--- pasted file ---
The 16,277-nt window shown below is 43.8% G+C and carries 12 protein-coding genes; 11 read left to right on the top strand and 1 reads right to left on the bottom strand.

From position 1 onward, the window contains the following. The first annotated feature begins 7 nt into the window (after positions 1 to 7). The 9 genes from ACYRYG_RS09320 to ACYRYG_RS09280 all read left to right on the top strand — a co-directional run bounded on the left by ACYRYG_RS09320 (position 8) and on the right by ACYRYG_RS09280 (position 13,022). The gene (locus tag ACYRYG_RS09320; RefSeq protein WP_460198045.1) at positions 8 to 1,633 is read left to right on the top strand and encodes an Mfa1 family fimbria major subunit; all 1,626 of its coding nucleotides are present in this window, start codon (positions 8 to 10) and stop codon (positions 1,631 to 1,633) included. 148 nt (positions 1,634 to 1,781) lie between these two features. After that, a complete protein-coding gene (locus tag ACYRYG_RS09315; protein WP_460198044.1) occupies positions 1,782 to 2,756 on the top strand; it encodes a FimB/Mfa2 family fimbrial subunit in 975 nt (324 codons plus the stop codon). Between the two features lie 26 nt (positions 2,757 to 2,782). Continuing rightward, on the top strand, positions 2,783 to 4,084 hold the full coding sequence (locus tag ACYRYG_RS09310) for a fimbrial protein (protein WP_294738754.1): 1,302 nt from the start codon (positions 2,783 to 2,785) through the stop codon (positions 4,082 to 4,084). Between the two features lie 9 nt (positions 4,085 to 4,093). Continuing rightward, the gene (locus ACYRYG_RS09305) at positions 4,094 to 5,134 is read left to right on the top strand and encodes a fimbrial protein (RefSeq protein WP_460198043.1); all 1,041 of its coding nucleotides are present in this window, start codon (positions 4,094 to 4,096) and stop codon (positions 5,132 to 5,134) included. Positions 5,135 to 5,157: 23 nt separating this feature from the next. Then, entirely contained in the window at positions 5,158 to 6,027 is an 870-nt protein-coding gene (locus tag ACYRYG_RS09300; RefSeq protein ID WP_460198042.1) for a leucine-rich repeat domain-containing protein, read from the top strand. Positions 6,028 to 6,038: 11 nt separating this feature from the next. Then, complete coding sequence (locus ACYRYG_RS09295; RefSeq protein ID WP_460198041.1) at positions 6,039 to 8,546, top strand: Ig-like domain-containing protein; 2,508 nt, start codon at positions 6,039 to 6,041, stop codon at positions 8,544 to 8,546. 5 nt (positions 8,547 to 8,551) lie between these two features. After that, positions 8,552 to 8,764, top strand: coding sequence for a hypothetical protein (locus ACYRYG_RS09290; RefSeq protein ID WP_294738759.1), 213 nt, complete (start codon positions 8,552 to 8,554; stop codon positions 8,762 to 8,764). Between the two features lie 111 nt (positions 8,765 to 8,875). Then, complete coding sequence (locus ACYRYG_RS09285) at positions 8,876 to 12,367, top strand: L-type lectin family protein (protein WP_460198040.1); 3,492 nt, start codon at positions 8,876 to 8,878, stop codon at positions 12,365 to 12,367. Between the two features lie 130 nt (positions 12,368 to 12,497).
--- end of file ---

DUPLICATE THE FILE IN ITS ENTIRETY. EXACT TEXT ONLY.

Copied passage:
The 16,277-nt window shown below is 43.8% G+C and carries 12 protein-coding genes; 11 read left to right on the top strand and 1 reads right to left on the bottom strand.

From position 1 onward, the window contains the following. The first annotated feature begins 7 nt into the window (after positions 1 to 7). The 9 genes from ACYRYG_RS09320 to ACYRYG_RS09280 all read left to right on the top strand — a co-directional run bounded on the left by ACYRYG_RS09320 (position 8) and on the right by ACYRYG_RS09280 (position 13,022). The gene (locus tag ACYRYG_RS09320; RefSeq protein WP_460198045.1) at positions 8 to 1,633 is read left to right on the top strand and encodes an Mfa1 family fimbria major subunit; all 1,626 of its coding nucleotides are present in this window, start codon (positions 8 to 10) and stop codon (positions 1,631 to 1,633) included. 148 nt (positions 1,634 to 1,781) lie between these two features. After that, a complete protein-coding gene (locus tag ACYRYG_RS09315; protein WP_460198044.1) occupies positions 1,782 to 2,756 on the top strand; it encodes a FimB/Mfa2 family fimbrial subunit in 975 nt (324 codons plus the stop codon). Between the two features lie 26 nt (positions 2,757 to 2,782). Continuing rightward, on the top strand, positions 2,783 to 4,084 hold the full coding sequence (locus tag ACYRYG_RS09310) for a fimbrial protein (protein WP_294738754.1): 1,302 nt from the start codon (positions 2,783 to 2,785) through the stop codon (positions 4,082 to 4,084). Between the two features lie 9 nt (positions 4,085 to 4,093). Continuing rightward, the gene (locus ACYRYG_RS09305) at positions 4,094 to 5,134 is read left to right on the top strand and encodes a fimbrial protein (RefSeq protein WP_460198043.1); all 1,041 of its coding nucleotides are present in this window, start codon (positions 4,094 to 4,096) and stop codon (positions 5,132 to 5,134) included. Positions 5,135 to 5,157: 23 nt separating this feature from the next. Then, entirely contained in the window at positions 5,158 to 6,027 is an 870-nt protein-coding gene (locus tag ACYRYG_RS09300; RefSeq protein ID WP_460198042.1) for a leucine-rich repeat domain-containing protein, read from the top strand. Positions 6,028 to 6,038: 11 nt separating this feature from the next. Then, complete coding sequence (locus ACYRYG_RS09295; RefSeq protein ID WP_460198041.1) at positions 6,039 to 8,546, top strand: Ig-like domain-containing protein; 2,508 nt, start codon at positions 6,039 to 6,041, stop codon at positions 8,544 to 8,546. 5 nt (positions 8,547 to 8,551) lie between these two features. After that, positions 8,552 to 8,764, top strand: coding sequence for a hypothetical protein (locus ACYRYG_RS09290; RefSeq protein ID WP_294738759.1), 213 nt, complete (start codon positions 8,552 to 8,554; stop codon positions 8,762 to 8,764). Between the two features lie 111 nt (positions 8,765 to 8,875). Then, complete coding sequence (locus ACYRYG_RS09285) at positions 8,876 to 12,367, top strand: L-type lectin family protein (protein WP_460198040.1); 3,492 nt, start codon at positions 8,876 to 8,878, stop codon at positions 12,365 to 12,367. Between the two features lie 130 nt (positions 12,368 to 12,497).